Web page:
linden tree of heaven smell

If you smell a certain male bodily fluid in Toronto don't worry it's just trees

Summer has arrived and with it the typical floral aromas of life blooming around the city. But there's one smell wafting from a specific type of tree in Toronto, its odour reminding passersby of a certain male bodily fluid.

Known as the tree of heaven, this deciduous tree blooms every June, becoming the annual butt of jokes for its characteristic biological funk.

Its scientific name is Ailanthus Altissima, but the tree often goes by…ummm…another unofficial name.

The pungent smell of a tree of heaven in bloom may catch you off guard on a walk about the city, but I assure you, you're almost certainly smelling a tree and not some nearby shenanigans.

The telltale stank comes (don't make that face at me) from chemicals released by the tree's flowers.

What you're actually smelling is a combination of trimethylamine and dimethylamine, derivatives of ammonia that are also found in…let's just call it male reproductive fluid.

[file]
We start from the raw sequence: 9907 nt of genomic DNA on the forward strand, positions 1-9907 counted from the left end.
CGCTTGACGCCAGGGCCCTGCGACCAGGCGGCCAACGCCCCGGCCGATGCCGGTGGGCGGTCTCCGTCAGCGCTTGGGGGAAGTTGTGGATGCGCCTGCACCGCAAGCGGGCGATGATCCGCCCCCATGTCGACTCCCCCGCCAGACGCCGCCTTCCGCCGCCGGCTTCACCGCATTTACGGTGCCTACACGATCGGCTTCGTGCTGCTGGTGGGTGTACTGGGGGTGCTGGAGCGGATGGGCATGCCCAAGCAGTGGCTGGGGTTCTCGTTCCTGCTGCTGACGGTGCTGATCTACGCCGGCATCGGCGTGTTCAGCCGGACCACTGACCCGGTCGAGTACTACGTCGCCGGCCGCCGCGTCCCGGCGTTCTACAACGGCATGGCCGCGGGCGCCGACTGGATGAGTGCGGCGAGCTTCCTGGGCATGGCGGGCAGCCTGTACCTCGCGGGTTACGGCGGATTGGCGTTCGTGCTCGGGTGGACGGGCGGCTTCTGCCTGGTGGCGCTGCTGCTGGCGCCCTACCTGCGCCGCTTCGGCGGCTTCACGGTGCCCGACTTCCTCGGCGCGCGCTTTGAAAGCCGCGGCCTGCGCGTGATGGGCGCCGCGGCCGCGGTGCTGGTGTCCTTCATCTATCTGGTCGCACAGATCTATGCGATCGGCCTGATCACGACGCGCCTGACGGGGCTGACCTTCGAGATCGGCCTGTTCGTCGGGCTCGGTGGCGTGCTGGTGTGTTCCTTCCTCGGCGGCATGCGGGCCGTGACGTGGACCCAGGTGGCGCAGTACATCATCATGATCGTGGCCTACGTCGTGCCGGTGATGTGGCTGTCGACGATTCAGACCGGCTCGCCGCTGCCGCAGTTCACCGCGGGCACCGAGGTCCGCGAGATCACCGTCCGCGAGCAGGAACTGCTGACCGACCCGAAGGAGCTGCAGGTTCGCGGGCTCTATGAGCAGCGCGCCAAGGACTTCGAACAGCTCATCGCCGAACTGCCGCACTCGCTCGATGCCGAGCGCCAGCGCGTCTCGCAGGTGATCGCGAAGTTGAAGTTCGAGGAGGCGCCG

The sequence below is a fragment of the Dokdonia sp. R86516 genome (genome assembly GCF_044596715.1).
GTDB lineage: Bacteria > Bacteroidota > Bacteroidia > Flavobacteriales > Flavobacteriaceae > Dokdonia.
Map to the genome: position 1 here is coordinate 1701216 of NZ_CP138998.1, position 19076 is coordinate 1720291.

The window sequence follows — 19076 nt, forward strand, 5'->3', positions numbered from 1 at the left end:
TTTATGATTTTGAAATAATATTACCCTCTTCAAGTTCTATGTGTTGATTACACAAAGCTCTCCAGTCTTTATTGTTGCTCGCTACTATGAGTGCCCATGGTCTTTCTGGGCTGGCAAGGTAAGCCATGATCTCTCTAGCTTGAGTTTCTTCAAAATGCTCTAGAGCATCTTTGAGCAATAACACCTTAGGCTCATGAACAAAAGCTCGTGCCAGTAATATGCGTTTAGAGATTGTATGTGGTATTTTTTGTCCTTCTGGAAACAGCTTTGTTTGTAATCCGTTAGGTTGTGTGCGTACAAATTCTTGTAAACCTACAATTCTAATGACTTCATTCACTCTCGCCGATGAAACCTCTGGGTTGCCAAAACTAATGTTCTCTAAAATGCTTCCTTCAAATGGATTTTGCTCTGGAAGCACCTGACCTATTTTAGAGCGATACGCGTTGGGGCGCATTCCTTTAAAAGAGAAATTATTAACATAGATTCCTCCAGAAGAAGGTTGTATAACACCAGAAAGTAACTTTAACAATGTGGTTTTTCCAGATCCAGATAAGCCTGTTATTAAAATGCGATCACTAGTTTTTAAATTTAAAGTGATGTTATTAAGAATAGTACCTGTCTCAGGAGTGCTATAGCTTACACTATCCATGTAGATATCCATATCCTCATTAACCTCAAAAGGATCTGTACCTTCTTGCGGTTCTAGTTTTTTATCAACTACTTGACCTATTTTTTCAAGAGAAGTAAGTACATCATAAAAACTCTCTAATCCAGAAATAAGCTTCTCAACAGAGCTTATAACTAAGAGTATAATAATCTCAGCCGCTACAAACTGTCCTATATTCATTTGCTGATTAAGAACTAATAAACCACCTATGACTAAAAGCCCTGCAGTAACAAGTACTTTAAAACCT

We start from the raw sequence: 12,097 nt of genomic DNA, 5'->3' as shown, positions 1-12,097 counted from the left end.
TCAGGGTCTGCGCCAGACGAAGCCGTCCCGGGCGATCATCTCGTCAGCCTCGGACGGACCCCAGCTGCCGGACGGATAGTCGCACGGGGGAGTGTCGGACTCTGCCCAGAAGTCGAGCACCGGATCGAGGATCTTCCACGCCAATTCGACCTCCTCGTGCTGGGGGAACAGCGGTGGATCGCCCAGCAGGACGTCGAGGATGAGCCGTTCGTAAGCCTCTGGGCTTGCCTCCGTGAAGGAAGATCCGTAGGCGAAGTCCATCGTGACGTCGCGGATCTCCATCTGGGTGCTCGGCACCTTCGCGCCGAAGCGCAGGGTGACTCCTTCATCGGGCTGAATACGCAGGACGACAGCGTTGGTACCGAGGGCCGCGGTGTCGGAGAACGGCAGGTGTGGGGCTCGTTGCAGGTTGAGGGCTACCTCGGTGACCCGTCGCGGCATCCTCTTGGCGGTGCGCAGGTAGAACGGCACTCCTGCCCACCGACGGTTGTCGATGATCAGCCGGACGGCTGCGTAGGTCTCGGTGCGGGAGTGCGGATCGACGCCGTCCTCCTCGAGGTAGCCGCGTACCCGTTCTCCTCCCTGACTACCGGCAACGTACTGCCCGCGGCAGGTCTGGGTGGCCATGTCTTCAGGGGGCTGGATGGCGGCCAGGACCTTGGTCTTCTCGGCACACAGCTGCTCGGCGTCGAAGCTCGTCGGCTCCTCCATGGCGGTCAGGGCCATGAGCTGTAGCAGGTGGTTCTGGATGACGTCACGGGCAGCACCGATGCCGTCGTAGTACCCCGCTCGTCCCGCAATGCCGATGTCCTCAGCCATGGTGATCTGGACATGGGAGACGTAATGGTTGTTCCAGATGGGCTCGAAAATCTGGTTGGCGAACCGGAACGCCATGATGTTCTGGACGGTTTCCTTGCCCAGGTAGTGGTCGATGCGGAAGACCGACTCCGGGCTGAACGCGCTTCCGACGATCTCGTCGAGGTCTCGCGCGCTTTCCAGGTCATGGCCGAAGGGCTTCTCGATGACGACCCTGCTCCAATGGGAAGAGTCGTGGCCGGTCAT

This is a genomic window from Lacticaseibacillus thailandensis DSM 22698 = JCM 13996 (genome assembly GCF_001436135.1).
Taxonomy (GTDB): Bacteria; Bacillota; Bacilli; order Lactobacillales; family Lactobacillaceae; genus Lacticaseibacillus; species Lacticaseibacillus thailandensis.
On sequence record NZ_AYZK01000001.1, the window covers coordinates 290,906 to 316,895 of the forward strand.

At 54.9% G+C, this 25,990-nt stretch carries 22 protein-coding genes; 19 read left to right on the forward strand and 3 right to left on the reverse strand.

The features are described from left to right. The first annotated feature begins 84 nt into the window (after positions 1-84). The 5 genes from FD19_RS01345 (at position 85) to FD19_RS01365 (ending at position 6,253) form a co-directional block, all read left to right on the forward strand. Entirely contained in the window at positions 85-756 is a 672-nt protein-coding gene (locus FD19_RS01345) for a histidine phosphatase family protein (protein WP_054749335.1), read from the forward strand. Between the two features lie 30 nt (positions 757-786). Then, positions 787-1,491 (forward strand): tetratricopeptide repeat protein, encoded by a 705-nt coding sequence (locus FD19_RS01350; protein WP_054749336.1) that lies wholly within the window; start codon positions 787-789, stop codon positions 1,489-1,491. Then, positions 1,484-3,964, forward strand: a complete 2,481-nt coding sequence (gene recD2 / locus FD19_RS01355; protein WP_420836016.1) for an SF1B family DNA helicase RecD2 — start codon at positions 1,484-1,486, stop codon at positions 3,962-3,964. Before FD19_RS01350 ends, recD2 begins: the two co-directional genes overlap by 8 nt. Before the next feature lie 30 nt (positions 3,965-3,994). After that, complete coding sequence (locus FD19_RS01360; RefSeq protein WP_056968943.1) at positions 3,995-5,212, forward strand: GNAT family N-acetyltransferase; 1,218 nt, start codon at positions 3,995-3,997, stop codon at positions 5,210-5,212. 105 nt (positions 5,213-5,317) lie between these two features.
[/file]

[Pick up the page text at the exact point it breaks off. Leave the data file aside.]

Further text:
This chemical cocktail can also give the tree a bit of a fishy odour when it isn't busy smelling like...uhh...that first thing.

The Ailanthus Altissima is common in Toronto parks and neighbourhoods, and while its omnipresence suggests that people actually want the trees around, the genus instead spreads through pollination and is referred to as a weed tree for its ability to spread.

And for anyone out there who thinks it might be a good idea to intentionally plant one of these trees in your yard, think of the smell. You haven't thought of the smell.

Lead photo by

NatureServe


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